The opinion of the court was delivered by: Hon. Dana M. Sabraw United States District Judge
ORDER GRANTING IN PART AND DENYING IN PART DEFENDANT'S MOTION FOR SUMMARY JUDGMENT ON LOST PROFIT DAMAGES
This matter comes before the Court on Defendant's motion for summary judgment on lost profit damages. Plaintiff filed an opposition to the motion, and Defendant filed a reply. For the reasons discussed below, the Court grants in part and denies in part Defendant's motion.
This case involves a claim for infringement of United States Patent Number 6,347,553 ("the '553 Patent"). The pretrial conference is scheduled for January 6, 2012, and the trial is scheduled to begin on January 30, 2012. At trial, Plaintiff intends to seek a variety of damages, including lost profits on the sales of its competing infusion pumps, lost sales of related products and services and a reasonable royalty on the remaining sales of Defendant's infringing pumps. (Opp'n to Mot. at 6.) The present motion is directed towards the first two categories of damages.
Defendant moves for summary judgment on Plaintiff's use of the entire market value rule in calculating its lost profits, including lost profits on convoyed sales, and Plaintiff's price erosion damages. Defendant argues there is insufficient evidence to warrant presentation of the entire market value rule to the jury, therefore it is entitled to summary judgment on that issue. Defendant also takes issue with the methodology of Plaintiff's damages expert, Robert H. Wallace, in forming his opinions on lost profits and price erosion damages. The latter arguments go to the admissibility of Mr. Wallace's opinion, and are not appropriate for resolution on a motion for summary judgment. Accordingly, the Court will not address those arguments further in this Order. Rather, the Court's discussion is limited to whether Plaintiff has presented sufficient evidence to allow it to present the entire market value rule to the jury.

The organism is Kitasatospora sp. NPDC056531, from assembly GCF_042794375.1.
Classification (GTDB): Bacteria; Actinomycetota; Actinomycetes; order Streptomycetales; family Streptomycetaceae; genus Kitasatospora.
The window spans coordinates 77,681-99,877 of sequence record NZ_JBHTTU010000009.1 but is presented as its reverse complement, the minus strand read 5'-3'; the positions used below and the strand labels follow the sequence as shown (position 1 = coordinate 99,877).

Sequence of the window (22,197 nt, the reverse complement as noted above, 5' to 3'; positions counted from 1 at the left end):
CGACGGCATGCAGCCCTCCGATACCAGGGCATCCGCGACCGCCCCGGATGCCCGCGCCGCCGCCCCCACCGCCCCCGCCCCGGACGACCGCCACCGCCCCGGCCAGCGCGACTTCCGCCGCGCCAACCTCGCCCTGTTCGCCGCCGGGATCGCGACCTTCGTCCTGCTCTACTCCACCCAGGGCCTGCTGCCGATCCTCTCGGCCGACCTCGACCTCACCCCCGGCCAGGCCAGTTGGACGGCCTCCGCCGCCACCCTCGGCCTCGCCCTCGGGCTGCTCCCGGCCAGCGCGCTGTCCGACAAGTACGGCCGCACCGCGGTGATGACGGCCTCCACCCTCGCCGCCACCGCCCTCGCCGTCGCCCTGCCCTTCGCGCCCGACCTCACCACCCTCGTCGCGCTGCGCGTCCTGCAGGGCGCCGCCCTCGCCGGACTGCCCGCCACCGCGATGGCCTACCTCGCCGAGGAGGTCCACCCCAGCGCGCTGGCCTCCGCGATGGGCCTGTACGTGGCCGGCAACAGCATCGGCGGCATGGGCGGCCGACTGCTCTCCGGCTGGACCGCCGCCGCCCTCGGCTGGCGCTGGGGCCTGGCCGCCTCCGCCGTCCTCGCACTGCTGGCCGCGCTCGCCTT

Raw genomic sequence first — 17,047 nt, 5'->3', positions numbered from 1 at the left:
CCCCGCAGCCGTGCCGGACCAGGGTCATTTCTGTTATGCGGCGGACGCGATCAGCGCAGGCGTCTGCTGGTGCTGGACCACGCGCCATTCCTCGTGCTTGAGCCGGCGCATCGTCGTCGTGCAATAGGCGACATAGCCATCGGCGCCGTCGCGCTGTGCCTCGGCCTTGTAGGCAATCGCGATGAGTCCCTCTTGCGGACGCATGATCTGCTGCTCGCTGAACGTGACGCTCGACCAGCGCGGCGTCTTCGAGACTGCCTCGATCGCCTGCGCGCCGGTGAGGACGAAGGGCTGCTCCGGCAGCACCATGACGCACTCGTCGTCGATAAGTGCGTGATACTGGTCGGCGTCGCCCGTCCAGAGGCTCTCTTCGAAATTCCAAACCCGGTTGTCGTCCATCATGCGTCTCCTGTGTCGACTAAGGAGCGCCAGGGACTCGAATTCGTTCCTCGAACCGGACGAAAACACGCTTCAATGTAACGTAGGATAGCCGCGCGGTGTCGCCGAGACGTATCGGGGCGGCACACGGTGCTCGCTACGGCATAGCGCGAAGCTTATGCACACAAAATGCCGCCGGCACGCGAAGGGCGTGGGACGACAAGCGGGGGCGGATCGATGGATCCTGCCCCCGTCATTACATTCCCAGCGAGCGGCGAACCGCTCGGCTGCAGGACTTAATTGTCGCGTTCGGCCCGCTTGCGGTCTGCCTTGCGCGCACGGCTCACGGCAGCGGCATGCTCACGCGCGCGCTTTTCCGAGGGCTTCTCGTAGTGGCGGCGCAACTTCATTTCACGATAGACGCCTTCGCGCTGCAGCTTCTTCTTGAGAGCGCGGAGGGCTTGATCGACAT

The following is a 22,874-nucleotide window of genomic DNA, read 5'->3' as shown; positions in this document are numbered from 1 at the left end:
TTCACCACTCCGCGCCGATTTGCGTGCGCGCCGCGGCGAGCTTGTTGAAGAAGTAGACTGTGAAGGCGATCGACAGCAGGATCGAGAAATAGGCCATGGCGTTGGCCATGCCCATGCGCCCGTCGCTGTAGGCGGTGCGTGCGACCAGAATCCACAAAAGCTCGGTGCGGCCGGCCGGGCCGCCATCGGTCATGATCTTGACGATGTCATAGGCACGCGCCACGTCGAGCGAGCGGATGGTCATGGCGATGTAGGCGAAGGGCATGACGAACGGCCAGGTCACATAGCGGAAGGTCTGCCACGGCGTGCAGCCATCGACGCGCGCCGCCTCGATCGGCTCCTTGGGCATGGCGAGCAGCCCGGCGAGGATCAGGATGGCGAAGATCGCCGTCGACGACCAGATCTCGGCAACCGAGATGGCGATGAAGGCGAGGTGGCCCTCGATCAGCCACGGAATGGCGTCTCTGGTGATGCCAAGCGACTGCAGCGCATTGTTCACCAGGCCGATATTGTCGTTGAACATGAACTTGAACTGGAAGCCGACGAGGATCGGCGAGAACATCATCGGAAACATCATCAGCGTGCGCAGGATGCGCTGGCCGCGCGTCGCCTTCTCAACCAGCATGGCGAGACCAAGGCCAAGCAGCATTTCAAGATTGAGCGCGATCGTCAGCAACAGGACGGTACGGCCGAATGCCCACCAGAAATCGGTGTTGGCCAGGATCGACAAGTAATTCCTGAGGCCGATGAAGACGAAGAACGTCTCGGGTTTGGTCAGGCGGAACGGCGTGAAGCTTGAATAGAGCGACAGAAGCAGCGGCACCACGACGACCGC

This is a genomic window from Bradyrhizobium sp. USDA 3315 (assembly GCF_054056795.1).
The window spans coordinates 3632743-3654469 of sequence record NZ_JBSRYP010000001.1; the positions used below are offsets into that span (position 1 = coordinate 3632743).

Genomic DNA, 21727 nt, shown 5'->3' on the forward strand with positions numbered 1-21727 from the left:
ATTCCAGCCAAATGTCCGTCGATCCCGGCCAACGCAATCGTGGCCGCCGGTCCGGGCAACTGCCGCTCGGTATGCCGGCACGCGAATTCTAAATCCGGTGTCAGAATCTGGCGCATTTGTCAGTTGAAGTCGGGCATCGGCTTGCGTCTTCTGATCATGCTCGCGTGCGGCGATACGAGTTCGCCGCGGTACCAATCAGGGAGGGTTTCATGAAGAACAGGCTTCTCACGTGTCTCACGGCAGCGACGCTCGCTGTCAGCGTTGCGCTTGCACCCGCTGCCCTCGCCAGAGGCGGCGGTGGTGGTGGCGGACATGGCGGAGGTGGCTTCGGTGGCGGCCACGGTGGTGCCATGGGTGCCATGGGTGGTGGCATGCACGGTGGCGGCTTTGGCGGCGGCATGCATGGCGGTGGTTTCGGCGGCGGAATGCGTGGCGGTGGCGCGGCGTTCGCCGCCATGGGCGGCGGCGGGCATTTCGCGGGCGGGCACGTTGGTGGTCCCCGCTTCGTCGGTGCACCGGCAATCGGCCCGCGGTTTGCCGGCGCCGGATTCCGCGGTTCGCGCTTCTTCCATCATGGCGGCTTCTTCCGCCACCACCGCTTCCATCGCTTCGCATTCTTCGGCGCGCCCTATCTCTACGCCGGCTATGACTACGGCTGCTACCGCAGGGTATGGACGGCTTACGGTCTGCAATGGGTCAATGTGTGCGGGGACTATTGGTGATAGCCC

"Summary judgment is appropriate when no genuine issue of material fact exists and the moving party is entitled to judgment as a matter of law." IPXL Holdings, L.L.C. v. Amazon.com, Inc., 430 F.3d 1377, 1380 (Fed. Cir. 2005) (citing Fed. R. Civ. P. 56(c)). "A material issue of fact is one that affects the outcome of the litigation and requires a trial to resolve the parties' differing versions of the truth." S.E.C. v. Seaboard Corp., 677 F.2d 1301, 1306 (9th Cir. 1982).
The moving party has the initial burden of demonstrating that summary judgment is proper. Adickes v. S.H. Kress & Co., 398 U.S. 144, 157 (1970). To meet this burden, the moving party must identify the pleadings, depositions, affidavits, or other evidence that it "believes demonstrates the absence of a genuine issue of material fact." Celotex Corp. v. Catrett, 477 U.S. 317, 323 (1986). If the moving party satisfies this initial burden, then the burden shifts to the opposing party to show that summary judgment is not appropriate. Id. at 324. The opposing party's evidence is to be believed, and all justifiable inferences are to be drawn in its favor. Anderson v. Liberty Lobby, Inc., 477 U.S. 242, 255 (1986). See also IPXL, 430 F.3d at 1380 (quoting Chiuminatta Concrete Concepts, Inc. v. Cardinal Indus., 145 F.3d 1303, 1307 (Fed. Cir. 1998)) (stating "'evidence must be viewed in the light most favorable to the party opposing the motion, with doubts resolved in favor of the opponent.'") However, to avoid summary judgment, the opposing party cannot rest solely on conclusory allegations. Berg v. Kincheloe, 794 F.2d 457, 459 (9th Cir. 1986). Instead, it must designate specific facts showing there is a genuine issue for trial. Id. More than a "metaphysical doubt" is required to establish a genuine issue of material fact." Matsushita Elec. Indus. Co., Ltd. v. Zenith Radio Corp., 475 U.S. 574, 586 (1986).
B. Entire Market Value Rule
The first argument in support of Defendant's motion for summary judgment is that there is insufficient evidence to support Plaintiff's use of the entire market value rule in calculating its lost profit damages. The parties disagree about the law concerning the entire market value rule, and also ...